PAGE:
What have been your proudest moments in recording this album?

The studio is exciting and fun, but also the clock is ticking, and time is money. Stress in your mind or body shows up clearly in your voice, and the mic magnifies it. So I’m proud of the times when all that melted away, and I disappeared into the song, learning what it meant as it came out.

Tell me about yourself, something nobody knows, a brief description of you and how you came to find yourself making music not found in the usual places, like Lucid Culture.

If I were a candy bar, I’d be ‘Gooey soul-searching center marbled with veins of humor and crunchy hippie tendencies, wrapped in a coating of hedonism and dipped in extroversion.’ (And then covered in chocolate. I adore chocolate.)

About making music not found in the usual places… the ‘usual places’ are licensed music venues, which are set up for music, and have a lot of amenities, and often a reputation that can help you inch your way up. All great!

The downside to venues is they increasingly expect you to bring the entire audience, which is tough to do anywhere, but really tough in a new-to-you market. It’s difficult and time consuming to promote each show and get an audience there, and the pay is often not great, even with a packed house.

So I’ve been playing in a wider array of types of settings. I play in care facilities, folk clubs, libraries, colleges, and in people’s homes at house concerts (that’s my favorite!). I’ve also started giving lectures and workshops. All these are hard to book, but so are venue shows, and these alternative places have a built-in audience, which is a huge help.

It’s a balancing act between shows that can help you build your fan base, and work that compensates you enough to make it possible to keep going. There aren’t many shows that do both.

Lucid Culture is a music blog that reviewed my previous album. I’ve never met the reviewer, I’m not even sure how the review happened. I’m just extremely grateful for the kind words.

What happens after the album comes out, a tour?

The very first step is to deliver the crowd-funding campaign perks! The campaign runs through September 25th, so we won’t begin production until after that, just in case someone wants Grand High Poobah credit on the album. (That’s an actual perk! It comes with a private house concert anywhere in the U.S.)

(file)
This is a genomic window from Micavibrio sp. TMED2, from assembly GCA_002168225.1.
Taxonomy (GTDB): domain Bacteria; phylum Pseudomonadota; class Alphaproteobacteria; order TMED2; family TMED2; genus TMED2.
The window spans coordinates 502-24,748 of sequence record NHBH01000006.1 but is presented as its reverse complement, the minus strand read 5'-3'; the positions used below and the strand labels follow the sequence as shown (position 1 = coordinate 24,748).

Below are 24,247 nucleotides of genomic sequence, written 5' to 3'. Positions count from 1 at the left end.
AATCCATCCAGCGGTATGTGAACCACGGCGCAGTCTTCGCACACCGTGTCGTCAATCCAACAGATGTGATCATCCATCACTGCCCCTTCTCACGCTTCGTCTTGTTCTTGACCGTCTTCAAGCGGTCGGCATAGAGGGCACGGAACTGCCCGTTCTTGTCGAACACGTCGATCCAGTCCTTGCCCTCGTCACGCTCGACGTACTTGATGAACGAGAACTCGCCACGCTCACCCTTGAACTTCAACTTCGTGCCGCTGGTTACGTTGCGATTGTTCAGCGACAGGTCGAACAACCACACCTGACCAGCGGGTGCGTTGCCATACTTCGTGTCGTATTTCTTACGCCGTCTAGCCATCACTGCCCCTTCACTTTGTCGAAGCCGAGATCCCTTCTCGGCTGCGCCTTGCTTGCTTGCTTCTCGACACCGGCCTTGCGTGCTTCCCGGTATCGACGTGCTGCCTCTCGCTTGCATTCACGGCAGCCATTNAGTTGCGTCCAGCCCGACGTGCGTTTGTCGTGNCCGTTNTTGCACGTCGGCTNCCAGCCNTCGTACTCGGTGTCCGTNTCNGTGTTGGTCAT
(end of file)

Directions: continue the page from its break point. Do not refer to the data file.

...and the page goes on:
I’ll tour to some areas either way, but if the campaign gets fully funded, I’ll have the resources to do a much more complete roll-out of the album; to tour to more places, to collaborate with artists to put together joint bills, and, crucially, to reach out ahead of time to press and radio. Here’s hoping!

How hard is it for an artist to make a record nowadays?

Making it is pretty easy now. Anyone can try from home, with one decent mic, a computer, internet access, and the willingness to watch tutorials and experiment with sounds. To some extent, that ease has made working in a studio with a pro engineer more accessible as well, bringing the costs down a bit.

What’s hard is what happens next: what you do with the record. Getting anyone outside your immediate circle to care you made it is the tricky part [smiles].

Which do you prefer, making a record or playing live?

Performing live, unquestionably. The studio is magical in so many ways, but for me nothing beats the energy exchange of a live show. Whatever happens, it can never happen again, because the show isn’t just me, it’s also all the people in the audience, and whatever they walked in the door thinking and feeling. It really pulls you into being present, to recognize that you’re creating something temporally fragile but emotionally powerful with a roomful of strangers.

For people who’ve never heard your music, can you describe what it’s like?

I call it ‘catchy tunes for searching souls.’

People seem to connect with the lyrics a lot, which are a mix of direct speech and occasional poetic turns of phrases. One fan says my songs are each like their own little Broadway show, and I take that to mean that there’s a shape to them, even a crisis point; you’re drawn along through a story to some sense of resolution.

Musically my songs are tuneful, and also you can hear that I like a little salt with my chocolate; a little dissonance, a little depth of flavor to spice up the musical stew.

The subjects are the stuff of daily life – doubt, love, longing – but maybe from a slightly different perspective. For instance: there’s a song about being a single parent, but the narrator is a hawk. There’s a peppy falling-in-love song, but it happens during a year when people keep dropping dead.

In writing we often say that the universal lies in the specific. My hope is that the slightly askew frame helps listeners connect what is universal in the song to what is personal and specific in their lives.